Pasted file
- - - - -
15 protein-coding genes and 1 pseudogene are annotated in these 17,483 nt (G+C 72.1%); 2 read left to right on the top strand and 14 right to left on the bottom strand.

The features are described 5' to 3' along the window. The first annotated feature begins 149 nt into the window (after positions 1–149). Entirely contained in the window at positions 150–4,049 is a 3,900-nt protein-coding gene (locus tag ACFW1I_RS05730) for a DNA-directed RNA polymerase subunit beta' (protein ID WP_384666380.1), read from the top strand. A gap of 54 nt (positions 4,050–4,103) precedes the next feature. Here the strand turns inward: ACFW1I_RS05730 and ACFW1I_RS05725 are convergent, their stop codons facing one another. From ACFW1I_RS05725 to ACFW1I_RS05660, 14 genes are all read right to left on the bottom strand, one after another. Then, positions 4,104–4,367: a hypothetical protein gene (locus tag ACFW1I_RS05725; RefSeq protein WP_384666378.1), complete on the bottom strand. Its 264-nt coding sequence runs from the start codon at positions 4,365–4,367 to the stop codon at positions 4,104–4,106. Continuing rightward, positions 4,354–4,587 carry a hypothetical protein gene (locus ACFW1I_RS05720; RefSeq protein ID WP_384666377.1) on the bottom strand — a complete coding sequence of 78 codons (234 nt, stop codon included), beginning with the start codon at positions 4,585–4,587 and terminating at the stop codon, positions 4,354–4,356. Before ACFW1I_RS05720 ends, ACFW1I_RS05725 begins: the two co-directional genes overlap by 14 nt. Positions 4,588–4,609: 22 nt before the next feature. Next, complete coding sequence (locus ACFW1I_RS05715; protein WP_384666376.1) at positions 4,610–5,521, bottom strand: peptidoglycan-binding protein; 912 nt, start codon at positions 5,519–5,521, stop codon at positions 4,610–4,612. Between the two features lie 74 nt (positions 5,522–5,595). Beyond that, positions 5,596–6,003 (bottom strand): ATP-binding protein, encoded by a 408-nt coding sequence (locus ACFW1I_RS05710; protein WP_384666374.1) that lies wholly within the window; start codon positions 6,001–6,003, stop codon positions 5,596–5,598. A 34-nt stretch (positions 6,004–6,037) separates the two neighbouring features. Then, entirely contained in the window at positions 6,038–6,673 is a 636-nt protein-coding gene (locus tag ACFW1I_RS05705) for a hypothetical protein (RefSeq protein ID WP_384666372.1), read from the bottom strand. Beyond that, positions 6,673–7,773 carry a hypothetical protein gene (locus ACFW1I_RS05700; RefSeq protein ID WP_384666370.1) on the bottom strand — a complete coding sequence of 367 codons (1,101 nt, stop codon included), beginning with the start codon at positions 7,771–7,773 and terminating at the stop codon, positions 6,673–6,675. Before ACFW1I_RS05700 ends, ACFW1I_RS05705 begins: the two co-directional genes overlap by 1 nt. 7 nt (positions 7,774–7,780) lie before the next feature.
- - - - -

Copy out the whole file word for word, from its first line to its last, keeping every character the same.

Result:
15 protein-coding genes and 1 pseudogene are annotated in these 17,483 nt (G+C 72.1%); 2 read left to right on the top strand and 14 right to left on the bottom strand.

The features are described 5' to 3' along the window. The first annotated feature begins 149 nt into the window (after positions 1–149). Entirely contained in the window at positions 150–4,049 is a 3,900-nt protein-coding gene (locus tag ACFW1I_RS05730) for a DNA-directed RNA polymerase subunit beta' (protein ID WP_384666380.1), read from the top strand. A gap of 54 nt (positions 4,050–4,103) precedes the next feature. Here the strand turns inward: ACFW1I_RS05730 and ACFW1I_RS05725 are convergent, their stop codons facing one another. From ACFW1I_RS05725 to ACFW1I_RS05660, 14 genes are all read right to left on the bottom strand, one after another. Then, positions 4,104–4,367: a hypothetical protein gene (locus tag ACFW1I_RS05725; RefSeq protein WP_384666378.1), complete on the bottom strand. Its 264-nt coding sequence runs from the start codon at positions 4,365–4,367 to the stop codon at positions 4,104–4,106. Continuing rightward, positions 4,354–4,587 carry a hypothetical protein gene (locus ACFW1I_RS05720; RefSeq protein ID WP_384666377.1) on the bottom strand — a complete coding sequence of 78 codons (234 nt, stop codon included), beginning with the start codon at positions 4,585–4,587 and terminating at the stop codon, positions 4,354–4,356. Before ACFW1I_RS05720 ends, ACFW1I_RS05725 begins: the two co-directional genes overlap by 14 nt. Positions 4,588–4,609: 22 nt before the next feature. Next, complete coding sequence (locus ACFW1I_RS05715; protein WP_384666376.1) at positions 4,610–5,521, bottom strand: peptidoglycan-binding protein; 912 nt, start codon at positions 5,519–5,521, stop codon at positions 4,610–4,612. Between the two features lie 74 nt (positions 5,522–5,595). Beyond that, positions 5,596–6,003 (bottom strand): ATP-binding protein, encoded by a 408-nt coding sequence (locus ACFW1I_RS05710; protein WP_384666374.1) that lies wholly within the window; start codon positions 6,001–6,003, stop codon positions 5,596–5,598. A 34-nt stretch (positions 6,004–6,037) separates the two neighbouring features. Then, entirely contained in the window at positions 6,038–6,673 is a 636-nt protein-coding gene (locus tag ACFW1I_RS05705) for a hypothetical protein (RefSeq protein ID WP_384666372.1), read from the bottom strand. Beyond that, positions 6,673–7,773 carry a hypothetical protein gene (locus ACFW1I_RS05700; RefSeq protein ID WP_384666370.1) on the bottom strand — a complete coding sequence of 367 codons (1,101 nt, stop codon included), beginning with the start codon at positions 7,771–7,773 and terminating at the stop codon, positions 6,673–6,675. Before ACFW1I_RS05700 ends, ACFW1I_RS05705 begins: the two co-directional genes overlap by 1 nt. 7 nt (positions 7,774–7,780) lie before the next feature.